The toilet itself must be precisely placed within the stall. Toilets must be located within 16-18 inches from the centerline of the wall. This allows for wheelchair mobility. The toilet itself should be 17-19 inches high for ease of transfer from a wheelchair and to assist those with other mobility issues.
The flush mechanism should be placed on the open side of the wall and not over the tank so that the individual does not need to twist behind themselves to flush.
Sinks & Miscellaneous Fixtures
Sinks should be at a height of 34 inches with maneuverability for wheelchairs. Where possible, there should be 27 inches of knee clearance and handles should be accessible from wheelchair height.
Other fixtures such as paper towel dispensers, air dryers, and changing tables should be installed to be accessible at wheelchair height. Things like air dryers that are motion activated, must also be able to be activated from a wheelchair.
Another aspect of having an ADA compliant restaurant is having a menu that can be used by everyone. This includes those with visual impairments. One option is to provide a Braille menu. This is not a requirement of the ADA because maintaining a menu that changes frequently could be an unreasonable financial burden to the business. However, you must provide some access to your menu for those who cannot see. Therefore, it is important to train your staff in how to respond to these situations.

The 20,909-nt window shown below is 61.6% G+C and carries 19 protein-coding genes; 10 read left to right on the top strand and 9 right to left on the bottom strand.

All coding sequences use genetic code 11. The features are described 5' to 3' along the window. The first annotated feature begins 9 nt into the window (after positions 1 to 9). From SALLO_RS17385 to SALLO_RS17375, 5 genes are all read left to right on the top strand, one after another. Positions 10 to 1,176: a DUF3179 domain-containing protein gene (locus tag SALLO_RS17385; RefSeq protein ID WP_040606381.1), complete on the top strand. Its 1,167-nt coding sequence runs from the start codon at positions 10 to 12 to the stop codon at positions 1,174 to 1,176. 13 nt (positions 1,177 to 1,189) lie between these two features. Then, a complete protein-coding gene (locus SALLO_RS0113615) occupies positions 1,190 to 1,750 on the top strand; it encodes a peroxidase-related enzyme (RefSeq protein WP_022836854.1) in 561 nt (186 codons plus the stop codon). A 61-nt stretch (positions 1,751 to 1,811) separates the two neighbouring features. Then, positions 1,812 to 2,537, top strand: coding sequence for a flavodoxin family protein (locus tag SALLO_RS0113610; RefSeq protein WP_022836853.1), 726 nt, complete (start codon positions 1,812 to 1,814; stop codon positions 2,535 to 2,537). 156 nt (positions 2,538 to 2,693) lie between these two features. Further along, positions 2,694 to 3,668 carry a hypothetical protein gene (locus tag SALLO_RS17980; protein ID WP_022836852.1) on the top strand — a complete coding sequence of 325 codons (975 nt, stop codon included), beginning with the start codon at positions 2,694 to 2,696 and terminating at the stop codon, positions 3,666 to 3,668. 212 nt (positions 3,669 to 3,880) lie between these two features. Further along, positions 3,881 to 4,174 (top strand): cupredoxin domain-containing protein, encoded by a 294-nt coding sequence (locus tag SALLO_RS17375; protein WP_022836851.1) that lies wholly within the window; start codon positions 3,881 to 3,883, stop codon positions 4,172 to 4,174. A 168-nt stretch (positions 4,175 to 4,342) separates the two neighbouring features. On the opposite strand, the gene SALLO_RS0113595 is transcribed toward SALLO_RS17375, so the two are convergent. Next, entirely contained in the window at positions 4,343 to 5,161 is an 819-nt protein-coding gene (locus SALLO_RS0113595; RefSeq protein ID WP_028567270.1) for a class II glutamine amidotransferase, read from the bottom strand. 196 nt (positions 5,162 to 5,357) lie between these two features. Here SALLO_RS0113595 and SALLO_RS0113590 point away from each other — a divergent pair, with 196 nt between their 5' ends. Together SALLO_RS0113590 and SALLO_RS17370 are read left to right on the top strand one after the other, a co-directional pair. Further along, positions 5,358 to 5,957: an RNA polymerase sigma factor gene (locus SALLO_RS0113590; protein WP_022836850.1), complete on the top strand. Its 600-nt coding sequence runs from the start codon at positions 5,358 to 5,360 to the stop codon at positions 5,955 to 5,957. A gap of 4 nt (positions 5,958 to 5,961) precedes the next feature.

Your business needs to be able to accommodate service animals where appropriate. Under the ADA guidelines, a service animal is a dog that is trained to assist its owner who has a disability.
This issue has been getting a lot of publicity lately with the advent of “emotional support animals.” Under the ADA guidelines, emotional support animals are not considered service animals and the establishment is not required to accommodate them.
Bringing It All Together
Creating an inclusive and accessible restaurant can be a challenge. However, the benefits and rewards of creating an ADA compliant restaurant cannot be overstated. Your business may be eligible for tax breaks for installing assistive equipment so be sure to check with your tax advisor.
And if you are looking for more details, be sure to visit the official government site for the Americans with Disabilities Act.